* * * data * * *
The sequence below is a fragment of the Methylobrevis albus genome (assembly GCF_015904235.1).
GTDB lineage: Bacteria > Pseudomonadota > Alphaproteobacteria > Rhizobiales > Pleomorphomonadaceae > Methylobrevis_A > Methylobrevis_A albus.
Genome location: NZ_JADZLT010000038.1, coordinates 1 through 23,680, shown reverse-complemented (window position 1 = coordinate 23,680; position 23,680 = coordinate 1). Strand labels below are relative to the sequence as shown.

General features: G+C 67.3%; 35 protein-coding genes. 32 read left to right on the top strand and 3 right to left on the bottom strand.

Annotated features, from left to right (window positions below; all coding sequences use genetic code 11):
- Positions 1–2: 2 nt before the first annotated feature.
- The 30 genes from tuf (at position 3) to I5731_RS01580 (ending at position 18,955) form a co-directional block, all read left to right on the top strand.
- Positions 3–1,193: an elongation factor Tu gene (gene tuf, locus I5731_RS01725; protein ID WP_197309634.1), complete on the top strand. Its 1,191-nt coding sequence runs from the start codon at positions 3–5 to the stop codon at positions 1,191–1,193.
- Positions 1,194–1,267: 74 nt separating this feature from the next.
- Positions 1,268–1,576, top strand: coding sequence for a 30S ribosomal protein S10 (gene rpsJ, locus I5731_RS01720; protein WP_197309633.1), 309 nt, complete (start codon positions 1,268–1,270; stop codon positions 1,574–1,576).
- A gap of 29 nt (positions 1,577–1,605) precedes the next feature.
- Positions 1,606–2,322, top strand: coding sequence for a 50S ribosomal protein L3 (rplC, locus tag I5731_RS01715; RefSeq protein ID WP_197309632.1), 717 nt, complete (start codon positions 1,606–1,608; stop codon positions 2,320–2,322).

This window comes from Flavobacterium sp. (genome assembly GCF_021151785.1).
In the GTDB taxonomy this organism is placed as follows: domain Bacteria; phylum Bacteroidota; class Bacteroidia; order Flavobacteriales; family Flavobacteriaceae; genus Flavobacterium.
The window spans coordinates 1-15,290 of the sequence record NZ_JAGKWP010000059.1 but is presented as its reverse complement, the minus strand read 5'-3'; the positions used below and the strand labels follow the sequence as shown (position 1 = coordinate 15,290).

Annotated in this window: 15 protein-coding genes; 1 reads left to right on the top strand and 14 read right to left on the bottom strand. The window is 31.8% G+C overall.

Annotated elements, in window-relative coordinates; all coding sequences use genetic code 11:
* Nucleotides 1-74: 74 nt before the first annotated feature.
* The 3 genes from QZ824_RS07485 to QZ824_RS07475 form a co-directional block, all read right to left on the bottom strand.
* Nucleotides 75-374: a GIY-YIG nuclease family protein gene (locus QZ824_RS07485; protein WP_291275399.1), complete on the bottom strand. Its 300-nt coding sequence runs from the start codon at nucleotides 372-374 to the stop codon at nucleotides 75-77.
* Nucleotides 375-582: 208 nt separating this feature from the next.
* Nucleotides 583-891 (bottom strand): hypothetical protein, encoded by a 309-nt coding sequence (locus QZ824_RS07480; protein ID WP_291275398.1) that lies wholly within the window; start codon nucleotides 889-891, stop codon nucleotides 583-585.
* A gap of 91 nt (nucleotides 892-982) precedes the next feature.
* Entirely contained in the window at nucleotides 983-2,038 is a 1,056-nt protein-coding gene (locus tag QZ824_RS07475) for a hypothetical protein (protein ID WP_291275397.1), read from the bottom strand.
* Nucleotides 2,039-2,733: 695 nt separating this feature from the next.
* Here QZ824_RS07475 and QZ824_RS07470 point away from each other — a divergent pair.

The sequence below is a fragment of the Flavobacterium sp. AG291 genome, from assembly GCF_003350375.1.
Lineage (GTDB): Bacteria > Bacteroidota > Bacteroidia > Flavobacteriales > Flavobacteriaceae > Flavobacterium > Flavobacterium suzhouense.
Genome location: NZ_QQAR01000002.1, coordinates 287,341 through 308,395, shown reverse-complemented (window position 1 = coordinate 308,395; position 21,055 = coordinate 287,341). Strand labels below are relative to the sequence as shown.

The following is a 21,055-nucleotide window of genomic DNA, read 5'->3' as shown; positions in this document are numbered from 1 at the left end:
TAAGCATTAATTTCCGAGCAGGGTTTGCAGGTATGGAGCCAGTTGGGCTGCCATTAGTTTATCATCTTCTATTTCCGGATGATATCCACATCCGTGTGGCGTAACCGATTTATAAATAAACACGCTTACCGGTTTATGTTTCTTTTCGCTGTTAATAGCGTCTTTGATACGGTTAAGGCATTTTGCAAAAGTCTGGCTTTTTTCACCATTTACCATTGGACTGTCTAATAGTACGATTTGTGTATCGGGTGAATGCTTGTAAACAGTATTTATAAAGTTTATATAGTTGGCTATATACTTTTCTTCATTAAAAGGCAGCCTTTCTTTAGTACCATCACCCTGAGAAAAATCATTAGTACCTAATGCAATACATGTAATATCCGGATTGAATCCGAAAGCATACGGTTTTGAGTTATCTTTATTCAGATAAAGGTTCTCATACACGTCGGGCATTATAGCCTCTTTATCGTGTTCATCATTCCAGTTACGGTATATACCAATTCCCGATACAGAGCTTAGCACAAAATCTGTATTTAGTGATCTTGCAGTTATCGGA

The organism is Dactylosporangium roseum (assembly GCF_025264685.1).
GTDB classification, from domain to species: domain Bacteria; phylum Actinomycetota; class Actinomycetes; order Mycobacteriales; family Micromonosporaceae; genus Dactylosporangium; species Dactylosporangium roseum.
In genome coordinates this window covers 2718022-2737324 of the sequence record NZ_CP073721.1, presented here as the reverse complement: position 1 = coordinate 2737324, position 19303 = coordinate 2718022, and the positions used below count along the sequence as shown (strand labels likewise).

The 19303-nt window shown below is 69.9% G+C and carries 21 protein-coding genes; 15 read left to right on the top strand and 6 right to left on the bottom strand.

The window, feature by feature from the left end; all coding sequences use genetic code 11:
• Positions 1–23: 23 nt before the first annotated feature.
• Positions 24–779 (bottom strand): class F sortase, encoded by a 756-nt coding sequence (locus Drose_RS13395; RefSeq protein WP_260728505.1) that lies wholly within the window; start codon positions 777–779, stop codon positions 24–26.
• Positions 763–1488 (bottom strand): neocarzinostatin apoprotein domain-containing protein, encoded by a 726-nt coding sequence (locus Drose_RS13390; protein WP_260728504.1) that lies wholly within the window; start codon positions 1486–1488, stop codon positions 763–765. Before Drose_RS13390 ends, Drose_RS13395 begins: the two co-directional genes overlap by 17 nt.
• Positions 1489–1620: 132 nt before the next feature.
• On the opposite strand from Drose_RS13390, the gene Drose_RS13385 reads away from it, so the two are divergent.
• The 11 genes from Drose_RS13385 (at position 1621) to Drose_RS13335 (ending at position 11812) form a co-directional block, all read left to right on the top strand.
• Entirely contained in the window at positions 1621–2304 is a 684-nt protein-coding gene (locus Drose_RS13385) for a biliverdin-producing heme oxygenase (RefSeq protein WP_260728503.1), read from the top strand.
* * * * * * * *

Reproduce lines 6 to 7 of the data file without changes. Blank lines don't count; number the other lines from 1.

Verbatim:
- Positions 1–2: 2 nt before the first annotated feature.
- The 30 genes from tuf (at position 3) to I5731_RS01580 (ending at position 18,955) form a co-directional block, all read left to right on the top strand.